Kubernetes is an amazing tool, it has allowed me to scale my infrastructure dynamically and reduce costs dramatically for the past 9 months. The cluster autoscaler, allied with the horizontal pod autoscalers, allow for a dynamic provisioning that ensures that only the necessary resources are provisioned at any given moment.
But sometimes there are caveats... And this time it was nginx.
The problem was that everytime kubernetes hpa scales down, it shuts down the
pods by sending them
SIGTERM, and when nginx receives this signal, it
forcefully shuts down, terminating all established connections.
I found that running a preStop command was the most popular option that I could find on the internet.
lifecycle: preStop: exec: command: ["/usr/sbin/nginx","-s","quit"]
This is not ideal, since the command is non-blocking, and when it finishes the
hpa sends the
SIGTERM right away, killing the nginx process that is trying to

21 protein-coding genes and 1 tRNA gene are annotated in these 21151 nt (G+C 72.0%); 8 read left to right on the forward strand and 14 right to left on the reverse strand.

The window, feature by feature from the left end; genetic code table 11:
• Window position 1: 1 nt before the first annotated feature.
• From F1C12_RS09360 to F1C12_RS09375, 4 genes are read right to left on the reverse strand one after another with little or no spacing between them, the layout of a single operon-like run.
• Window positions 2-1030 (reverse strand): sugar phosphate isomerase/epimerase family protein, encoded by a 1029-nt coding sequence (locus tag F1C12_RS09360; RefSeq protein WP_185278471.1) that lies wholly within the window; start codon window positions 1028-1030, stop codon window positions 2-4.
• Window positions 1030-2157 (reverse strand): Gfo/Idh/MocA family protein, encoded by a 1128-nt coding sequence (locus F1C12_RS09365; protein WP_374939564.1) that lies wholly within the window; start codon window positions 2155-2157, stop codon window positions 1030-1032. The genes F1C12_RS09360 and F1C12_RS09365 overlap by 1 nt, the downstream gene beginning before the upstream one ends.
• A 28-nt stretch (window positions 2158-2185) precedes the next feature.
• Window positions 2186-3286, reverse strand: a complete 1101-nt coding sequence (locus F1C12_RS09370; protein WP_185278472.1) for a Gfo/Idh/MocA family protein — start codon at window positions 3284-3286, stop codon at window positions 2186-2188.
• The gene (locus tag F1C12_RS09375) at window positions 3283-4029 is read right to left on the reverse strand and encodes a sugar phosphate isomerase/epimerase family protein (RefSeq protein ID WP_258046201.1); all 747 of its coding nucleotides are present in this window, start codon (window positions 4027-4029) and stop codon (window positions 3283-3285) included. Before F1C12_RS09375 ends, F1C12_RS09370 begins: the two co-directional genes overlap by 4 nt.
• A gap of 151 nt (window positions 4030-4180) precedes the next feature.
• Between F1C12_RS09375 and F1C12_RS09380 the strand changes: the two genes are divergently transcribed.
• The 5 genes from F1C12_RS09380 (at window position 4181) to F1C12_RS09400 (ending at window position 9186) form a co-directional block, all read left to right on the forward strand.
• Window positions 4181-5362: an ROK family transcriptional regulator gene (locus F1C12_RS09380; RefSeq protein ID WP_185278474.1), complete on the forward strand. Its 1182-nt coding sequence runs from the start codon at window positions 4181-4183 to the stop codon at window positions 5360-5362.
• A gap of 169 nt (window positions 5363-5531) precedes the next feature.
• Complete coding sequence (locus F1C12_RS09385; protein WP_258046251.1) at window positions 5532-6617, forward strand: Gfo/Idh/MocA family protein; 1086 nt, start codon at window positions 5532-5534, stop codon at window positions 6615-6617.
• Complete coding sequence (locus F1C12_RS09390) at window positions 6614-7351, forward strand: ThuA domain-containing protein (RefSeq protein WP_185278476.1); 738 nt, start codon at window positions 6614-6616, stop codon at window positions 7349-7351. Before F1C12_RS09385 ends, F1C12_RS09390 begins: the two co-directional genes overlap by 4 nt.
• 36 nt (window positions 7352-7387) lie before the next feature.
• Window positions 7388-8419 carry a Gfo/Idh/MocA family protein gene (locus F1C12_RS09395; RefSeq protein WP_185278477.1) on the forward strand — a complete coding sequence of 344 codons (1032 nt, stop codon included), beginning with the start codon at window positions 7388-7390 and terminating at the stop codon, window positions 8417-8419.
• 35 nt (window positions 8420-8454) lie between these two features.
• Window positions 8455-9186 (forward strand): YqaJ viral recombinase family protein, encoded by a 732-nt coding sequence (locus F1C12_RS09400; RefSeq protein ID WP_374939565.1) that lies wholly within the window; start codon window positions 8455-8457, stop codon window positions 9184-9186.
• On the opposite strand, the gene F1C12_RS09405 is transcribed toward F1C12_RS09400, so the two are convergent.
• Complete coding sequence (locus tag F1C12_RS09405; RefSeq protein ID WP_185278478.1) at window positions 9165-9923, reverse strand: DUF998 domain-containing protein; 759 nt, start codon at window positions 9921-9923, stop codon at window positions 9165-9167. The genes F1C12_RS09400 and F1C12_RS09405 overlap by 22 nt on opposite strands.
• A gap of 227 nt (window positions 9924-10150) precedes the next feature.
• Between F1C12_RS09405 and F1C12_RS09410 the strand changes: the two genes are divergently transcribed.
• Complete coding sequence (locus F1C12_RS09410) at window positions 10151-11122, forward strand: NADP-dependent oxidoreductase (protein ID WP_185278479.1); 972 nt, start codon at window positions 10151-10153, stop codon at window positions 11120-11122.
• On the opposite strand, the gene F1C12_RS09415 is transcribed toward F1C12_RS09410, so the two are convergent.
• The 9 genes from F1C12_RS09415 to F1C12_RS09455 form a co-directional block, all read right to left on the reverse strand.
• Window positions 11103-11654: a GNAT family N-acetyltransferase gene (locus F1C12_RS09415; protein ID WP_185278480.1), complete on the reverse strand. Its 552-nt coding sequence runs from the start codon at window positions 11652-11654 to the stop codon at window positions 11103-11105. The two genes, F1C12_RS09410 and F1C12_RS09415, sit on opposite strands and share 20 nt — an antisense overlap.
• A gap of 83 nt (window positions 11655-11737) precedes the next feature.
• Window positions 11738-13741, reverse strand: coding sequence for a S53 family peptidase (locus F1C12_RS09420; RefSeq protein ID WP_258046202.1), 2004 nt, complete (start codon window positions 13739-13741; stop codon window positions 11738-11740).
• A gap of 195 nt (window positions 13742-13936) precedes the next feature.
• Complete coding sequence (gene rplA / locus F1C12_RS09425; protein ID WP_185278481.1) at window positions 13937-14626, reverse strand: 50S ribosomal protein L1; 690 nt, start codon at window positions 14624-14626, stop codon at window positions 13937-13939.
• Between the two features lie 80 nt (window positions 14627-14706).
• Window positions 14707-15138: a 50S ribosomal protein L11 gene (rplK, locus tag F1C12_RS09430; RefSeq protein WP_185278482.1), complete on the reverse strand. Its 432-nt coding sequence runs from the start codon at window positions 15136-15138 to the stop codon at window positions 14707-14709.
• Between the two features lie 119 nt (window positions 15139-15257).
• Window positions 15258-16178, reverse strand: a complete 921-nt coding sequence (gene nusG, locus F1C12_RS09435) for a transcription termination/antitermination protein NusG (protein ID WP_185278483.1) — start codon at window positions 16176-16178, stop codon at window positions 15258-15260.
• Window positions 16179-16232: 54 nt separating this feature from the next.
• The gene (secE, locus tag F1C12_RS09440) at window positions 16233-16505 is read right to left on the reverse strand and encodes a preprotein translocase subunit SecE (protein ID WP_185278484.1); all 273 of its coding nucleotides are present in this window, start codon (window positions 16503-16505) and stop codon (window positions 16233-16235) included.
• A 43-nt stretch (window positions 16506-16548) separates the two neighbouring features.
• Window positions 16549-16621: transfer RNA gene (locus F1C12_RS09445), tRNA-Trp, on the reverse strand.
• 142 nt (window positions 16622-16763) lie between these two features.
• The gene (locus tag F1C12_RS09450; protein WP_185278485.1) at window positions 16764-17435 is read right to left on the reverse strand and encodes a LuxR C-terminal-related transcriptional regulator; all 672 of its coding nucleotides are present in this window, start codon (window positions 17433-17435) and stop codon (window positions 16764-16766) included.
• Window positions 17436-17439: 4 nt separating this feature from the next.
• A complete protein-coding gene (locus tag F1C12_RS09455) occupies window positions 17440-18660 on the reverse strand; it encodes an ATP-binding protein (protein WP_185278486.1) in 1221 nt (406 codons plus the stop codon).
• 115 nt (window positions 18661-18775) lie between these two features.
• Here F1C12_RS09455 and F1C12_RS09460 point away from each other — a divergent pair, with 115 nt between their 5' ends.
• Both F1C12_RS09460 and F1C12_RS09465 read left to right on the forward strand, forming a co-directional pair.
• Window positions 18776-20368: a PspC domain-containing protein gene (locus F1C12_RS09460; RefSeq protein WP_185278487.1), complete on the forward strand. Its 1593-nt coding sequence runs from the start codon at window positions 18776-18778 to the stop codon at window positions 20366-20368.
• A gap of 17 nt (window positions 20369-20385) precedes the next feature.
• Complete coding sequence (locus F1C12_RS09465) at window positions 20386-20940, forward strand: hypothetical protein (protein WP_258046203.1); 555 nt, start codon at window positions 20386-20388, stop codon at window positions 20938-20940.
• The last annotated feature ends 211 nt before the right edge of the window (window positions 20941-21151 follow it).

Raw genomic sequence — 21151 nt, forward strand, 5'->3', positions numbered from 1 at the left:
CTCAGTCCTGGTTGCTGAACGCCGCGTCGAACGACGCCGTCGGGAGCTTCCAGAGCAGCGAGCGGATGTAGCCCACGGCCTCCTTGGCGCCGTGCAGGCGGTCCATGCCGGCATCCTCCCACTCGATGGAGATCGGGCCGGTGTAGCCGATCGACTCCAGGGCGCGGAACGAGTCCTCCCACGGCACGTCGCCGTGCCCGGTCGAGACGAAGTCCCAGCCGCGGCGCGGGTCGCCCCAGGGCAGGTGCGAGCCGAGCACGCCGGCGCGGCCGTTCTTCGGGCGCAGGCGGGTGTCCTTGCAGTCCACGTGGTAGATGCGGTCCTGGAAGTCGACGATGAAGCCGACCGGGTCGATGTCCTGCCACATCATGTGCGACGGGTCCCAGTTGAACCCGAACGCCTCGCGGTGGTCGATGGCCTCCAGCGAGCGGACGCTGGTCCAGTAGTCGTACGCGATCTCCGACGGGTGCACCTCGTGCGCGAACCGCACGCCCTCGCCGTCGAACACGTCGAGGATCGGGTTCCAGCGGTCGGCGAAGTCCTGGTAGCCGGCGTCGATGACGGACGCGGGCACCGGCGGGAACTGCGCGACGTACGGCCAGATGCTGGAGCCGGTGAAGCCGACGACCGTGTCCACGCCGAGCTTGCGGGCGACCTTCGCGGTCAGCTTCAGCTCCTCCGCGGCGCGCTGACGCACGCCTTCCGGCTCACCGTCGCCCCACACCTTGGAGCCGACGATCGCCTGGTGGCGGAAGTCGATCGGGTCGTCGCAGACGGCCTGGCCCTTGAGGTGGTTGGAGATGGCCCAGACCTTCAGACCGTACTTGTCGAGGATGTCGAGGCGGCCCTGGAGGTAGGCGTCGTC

As described by the pod spec,
this is not really an option, since it is the time between
So the ideal option is to send the
SIGQUIT to nginx, and give it some time to
(...) The grace period is the duration in seconds after the processes running in the pod are sent a termination signal and the time when the processes are forcibly halted with a kill signal. (...)
Therefore, my solution was to make a simple script that I add to
/usr/local/bin on my nginx images:
#!/bin/bash # quit.sh echo "Quitting nginx!" # Time to sleep (in seconds) between checks POLLING_TIME=.2 # Get nginx's pid before we try to kill it NGINX_PID=$(cat /var/run/nginx.pid) # Gracefully quit nginx nginx -s quit while kill -0 $NGINX_PID 2> /dev/null; do echo "waiting for nginx to quit..." sleep $POLLING_TIME done echo "nginx is dead, bye!"
and run it as a preStop command:
lifecycle: preStop: exec: command: ["quit.sh"]
This way, the graceful termination command will block until the nginx process quits, therefore we are able to scale down as fast as possible, but without ripping hanging connections apart.